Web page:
If standards and curricula seem balanced and fair, does that mean that subversives have done a good job of disguising their sneaky ideological poison? That has long been the accusation of conservative intellectuals. Leftist academics, conservatives have charged for decades, make their work seem neutral, while really injecting a biased and enervating leftism.
We see this tradition alive and well in conservatives’ recent attack on the teaching of US History. As I noted in an essay in History News Network, Dinesh D’Souza’s new film warns that leftist teachers have taught America’s kids to hate America.
Other conservative intellectuals take a similarly skeptical view of the new curriculum for Advanced Placement US History. Peter Wood of the conservative National Association of Scholars accused the new APUSH curriculum of insisting on a “worldview that emphasizes America as a place of European conquest, economic exploitation, and the struggle for basic rights against the power of the privileged.” Similarly, conservative activists Jane Robbins and Larry Krieger have warned that the new APUSH curriculum peddles a “consistently negative view of the nation’s past.”
Wood, especially, has offered examples of the sorts of negative attitude he critiques. One of the subtopics for the early period, Wood points out, depicts European settlers as devilish racists:
Reinforced by a strong belief in British racial and cultural superiority, the British system enslaved black people in perpetuity, altered African gender and kinship relationships in the colonies, and was one factor that led the British colonists into violent confrontation with native peoples.
But more important than the specific examples of egregious anti-American sentiments, Wood charges, is a more subtle attitude embedded within the curriculum. As he puts it, “Sometimes these concerns break out into overt emphasis but they are present throughout.”
Apparently unconsciously, these conservative critics are echoing a long tradition of conservative educational thinking. As I argue in my upcoming book, throughout the twentieth century conservatives warned that schools were being led in leftist directions, often by this same sort of sneaky subversion. The leftists were so sneaky, conservatives warned, that readers might not even notice their subversion.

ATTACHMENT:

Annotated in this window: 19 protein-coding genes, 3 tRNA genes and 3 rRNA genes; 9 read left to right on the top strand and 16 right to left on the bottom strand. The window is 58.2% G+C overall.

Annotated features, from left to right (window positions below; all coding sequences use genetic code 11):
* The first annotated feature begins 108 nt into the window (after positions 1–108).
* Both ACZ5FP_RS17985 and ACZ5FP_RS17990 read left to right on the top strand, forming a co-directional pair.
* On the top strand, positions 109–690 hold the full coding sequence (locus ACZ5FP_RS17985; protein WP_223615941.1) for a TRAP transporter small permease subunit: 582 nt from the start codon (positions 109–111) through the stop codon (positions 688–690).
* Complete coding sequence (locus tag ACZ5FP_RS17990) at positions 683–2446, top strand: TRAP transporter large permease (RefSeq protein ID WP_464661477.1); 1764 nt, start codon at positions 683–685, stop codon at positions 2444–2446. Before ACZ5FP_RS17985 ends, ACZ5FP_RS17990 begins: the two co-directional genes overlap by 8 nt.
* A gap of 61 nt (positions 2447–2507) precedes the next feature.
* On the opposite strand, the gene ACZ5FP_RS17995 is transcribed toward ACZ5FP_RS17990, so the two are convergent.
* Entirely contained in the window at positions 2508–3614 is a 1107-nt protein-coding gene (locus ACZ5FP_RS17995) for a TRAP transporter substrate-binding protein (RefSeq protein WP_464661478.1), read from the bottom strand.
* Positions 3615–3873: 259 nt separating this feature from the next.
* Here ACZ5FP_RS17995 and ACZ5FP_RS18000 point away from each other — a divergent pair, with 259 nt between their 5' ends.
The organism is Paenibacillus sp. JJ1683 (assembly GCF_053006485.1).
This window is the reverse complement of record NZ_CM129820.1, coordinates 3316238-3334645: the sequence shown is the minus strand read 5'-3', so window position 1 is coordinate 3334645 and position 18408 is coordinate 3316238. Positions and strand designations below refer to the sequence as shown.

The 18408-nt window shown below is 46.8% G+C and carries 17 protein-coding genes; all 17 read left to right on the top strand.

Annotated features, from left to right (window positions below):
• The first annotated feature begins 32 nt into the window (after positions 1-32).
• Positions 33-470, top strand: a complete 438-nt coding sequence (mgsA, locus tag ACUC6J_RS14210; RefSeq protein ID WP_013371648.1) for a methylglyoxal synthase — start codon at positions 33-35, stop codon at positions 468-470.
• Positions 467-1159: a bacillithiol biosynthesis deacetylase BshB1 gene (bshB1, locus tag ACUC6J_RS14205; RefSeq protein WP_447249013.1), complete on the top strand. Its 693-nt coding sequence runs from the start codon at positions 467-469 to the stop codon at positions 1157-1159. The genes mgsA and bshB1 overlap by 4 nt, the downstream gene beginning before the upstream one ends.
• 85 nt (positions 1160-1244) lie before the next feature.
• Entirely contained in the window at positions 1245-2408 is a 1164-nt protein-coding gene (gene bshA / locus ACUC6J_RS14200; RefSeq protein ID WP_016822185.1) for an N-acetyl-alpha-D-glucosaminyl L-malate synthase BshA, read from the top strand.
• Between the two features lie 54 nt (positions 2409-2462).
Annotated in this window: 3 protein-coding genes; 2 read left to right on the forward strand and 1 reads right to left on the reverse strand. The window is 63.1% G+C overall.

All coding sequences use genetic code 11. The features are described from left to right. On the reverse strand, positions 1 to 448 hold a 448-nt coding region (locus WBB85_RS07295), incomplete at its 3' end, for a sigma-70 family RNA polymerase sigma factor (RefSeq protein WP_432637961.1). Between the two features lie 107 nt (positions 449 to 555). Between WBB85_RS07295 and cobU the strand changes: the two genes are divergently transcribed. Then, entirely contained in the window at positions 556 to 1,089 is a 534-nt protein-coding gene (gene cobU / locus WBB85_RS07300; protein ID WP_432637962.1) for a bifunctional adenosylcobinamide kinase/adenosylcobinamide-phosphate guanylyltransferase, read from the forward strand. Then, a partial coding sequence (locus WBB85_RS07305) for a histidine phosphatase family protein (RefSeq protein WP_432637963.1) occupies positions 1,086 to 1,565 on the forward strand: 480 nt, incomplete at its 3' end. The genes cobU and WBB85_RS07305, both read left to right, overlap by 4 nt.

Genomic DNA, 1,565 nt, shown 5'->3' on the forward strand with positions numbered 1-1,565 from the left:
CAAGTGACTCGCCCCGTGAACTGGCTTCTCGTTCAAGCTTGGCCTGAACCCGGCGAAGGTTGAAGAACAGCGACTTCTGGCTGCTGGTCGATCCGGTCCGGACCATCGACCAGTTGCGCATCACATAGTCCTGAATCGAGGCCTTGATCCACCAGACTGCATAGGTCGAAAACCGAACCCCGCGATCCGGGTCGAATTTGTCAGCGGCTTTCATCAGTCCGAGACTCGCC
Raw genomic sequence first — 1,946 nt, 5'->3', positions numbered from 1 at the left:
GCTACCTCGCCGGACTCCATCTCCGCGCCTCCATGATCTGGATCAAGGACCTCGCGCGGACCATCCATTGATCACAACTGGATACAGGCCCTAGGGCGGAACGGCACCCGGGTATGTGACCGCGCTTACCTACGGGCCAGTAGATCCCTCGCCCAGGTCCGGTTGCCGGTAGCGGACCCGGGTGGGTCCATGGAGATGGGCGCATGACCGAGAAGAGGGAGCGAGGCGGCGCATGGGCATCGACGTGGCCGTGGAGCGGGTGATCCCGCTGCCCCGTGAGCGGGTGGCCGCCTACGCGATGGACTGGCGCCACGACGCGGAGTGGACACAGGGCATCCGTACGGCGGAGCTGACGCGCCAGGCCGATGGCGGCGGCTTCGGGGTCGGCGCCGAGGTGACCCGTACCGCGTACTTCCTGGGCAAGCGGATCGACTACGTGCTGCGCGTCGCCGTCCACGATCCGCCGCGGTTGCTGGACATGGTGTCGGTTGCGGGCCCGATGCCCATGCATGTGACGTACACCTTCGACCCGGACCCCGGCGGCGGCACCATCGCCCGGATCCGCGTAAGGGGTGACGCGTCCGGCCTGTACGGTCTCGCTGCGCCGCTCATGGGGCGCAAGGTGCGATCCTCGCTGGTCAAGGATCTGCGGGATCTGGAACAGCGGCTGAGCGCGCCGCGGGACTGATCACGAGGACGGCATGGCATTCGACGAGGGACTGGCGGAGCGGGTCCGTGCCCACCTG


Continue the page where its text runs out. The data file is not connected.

In the 1939-1941 conservative campaign against Harold Rugg’s social-studies textbooks, for example, critics warned that unwary readers could be duped into thinking the books were balanced and fair. One coalition of conservative activists called the books’ leftism “extremely clever.” Instead of openly proclaiming their leftist bias, Rugg’s books led children “with gentle language and a pedagogic smile . . . through the successive stages of indoctrination.” These conservatives conceded that many readers might find nothing wrong with Rugg’s books. But that only meant, they warned, that the danger was that much greater.
This sort of obvious-only-to-the-initiated analysis of leftist bias seems a double-edged sword. On the one hand, it presents conservative intellectuals with a difficult task. They must convince readers that even seemingly balanced curricular material is secretly anti-American, secretly leftist. That’s a tall order. But when school subversion is embedded cunningly within seemingly neutral material, conservative intellectuals are able to explain why so many popular textbooks and curricula have prospered in spite of their leftist implications.
Are the new APUSH materials really biased? Try it. Read the new curriculum guide. Does it seem like a biased leftist document to you? Its makers didn’t think so. But does that prove that conservative intellectuals are paranoid? Or does it show, rather, that the educational establishment is so dominated by left-leaning academics that they don’t even notice their own bias?